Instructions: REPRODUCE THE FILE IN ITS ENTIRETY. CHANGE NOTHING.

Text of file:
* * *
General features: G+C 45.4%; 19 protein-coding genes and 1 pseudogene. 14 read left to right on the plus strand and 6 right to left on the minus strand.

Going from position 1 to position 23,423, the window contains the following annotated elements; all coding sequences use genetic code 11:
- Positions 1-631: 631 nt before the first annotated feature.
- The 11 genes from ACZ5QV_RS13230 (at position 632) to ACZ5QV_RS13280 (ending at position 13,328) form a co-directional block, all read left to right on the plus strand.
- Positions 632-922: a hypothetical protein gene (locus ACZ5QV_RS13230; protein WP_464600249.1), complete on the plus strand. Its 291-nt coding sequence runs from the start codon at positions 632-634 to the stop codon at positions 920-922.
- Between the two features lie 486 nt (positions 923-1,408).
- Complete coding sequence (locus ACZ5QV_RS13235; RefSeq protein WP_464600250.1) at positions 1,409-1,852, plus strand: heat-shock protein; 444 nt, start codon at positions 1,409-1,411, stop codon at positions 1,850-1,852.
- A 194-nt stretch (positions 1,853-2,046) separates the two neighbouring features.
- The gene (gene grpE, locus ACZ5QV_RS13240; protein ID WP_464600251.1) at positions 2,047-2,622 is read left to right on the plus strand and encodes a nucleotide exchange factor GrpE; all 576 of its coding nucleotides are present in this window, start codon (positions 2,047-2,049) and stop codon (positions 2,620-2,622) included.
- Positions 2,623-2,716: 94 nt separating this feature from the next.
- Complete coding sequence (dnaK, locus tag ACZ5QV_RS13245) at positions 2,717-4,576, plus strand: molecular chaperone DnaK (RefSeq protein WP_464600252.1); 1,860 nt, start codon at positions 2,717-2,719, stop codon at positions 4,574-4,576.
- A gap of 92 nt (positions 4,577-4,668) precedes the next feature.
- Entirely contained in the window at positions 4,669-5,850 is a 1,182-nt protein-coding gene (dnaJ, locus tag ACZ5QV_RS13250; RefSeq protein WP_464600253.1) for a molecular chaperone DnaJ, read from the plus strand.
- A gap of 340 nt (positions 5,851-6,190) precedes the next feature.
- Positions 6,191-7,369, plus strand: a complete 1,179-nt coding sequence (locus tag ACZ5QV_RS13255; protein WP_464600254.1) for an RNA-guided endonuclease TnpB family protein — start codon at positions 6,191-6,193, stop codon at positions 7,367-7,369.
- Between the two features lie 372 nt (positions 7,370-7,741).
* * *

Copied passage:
General features: G+C 45.4%; 19 protein-coding genes and 1 pseudogene. 14 read left to right on the plus strand and 6 right to left on the minus strand.

Going from position 1 to position 23,423, the window contains the following annotated elements; all coding sequences use genetic code 11:
- Positions 1-631: 631 nt before the first annotated feature.
- The 11 genes from ACZ5QV_RS13230 (at position 632) to ACZ5QV_RS13280 (ending at position 13,328) form a co-directional block, all read left to right on the plus strand.
- Positions 632-922: a hypothetical protein gene (locus ACZ5QV_RS13230; protein WP_464600249.1), complete on the plus strand. Its 291-nt coding sequence runs from the start codon at positions 632-634 to the stop codon at positions 920-922.
- Between the two features lie 486 nt (positions 923-1,408).
- Complete coding sequence (locus ACZ5QV_RS13235; RefSeq protein WP_464600250.1) at positions 1,409-1,852, plus strand: heat-shock protein; 444 nt, start codon at positions 1,409-1,411, stop codon at positions 1,850-1,852.
- A 194-nt stretch (positions 1,853-2,046) separates the two neighbouring features.
- The gene (gene grpE, locus ACZ5QV_RS13240; protein ID WP_464600251.1) at positions 2,047-2,622 is read left to right on the plus strand and encodes a nucleotide exchange factor GrpE; all 576 of its coding nucleotides are present in this window, start codon (positions 2,047-2,049) and stop codon (positions 2,620-2,622) included.
- Positions 2,623-2,716: 94 nt separating this feature from the next.
- Complete coding sequence (dnaK, locus tag ACZ5QV_RS13245) at positions 2,717-4,576, plus strand: molecular chaperone DnaK (RefSeq protein WP_464600252.1); 1,860 nt, start codon at positions 2,717-2,719, stop codon at positions 4,574-4,576.
- A gap of 92 nt (positions 4,577-4,668) precedes the next feature.
- Entirely contained in the window at positions 4,669-5,850 is a 1,182-nt protein-coding gene (dnaJ, locus tag ACZ5QV_RS13250; RefSeq protein WP_464600253.1) for a molecular chaperone DnaJ, read from the plus strand.
- A gap of 340 nt (positions 5,851-6,190) precedes the next feature.
- Positions 6,191-7,369, plus strand: a complete 1,179-nt coding sequence (locus tag ACZ5QV_RS13255; protein WP_464600254.1) for an RNA-guided endonuclease TnpB family protein — start codon at positions 6,191-6,193, stop codon at positions 7,367-7,369.
- Between the two features lie 372 nt (positions 7,370-7,741).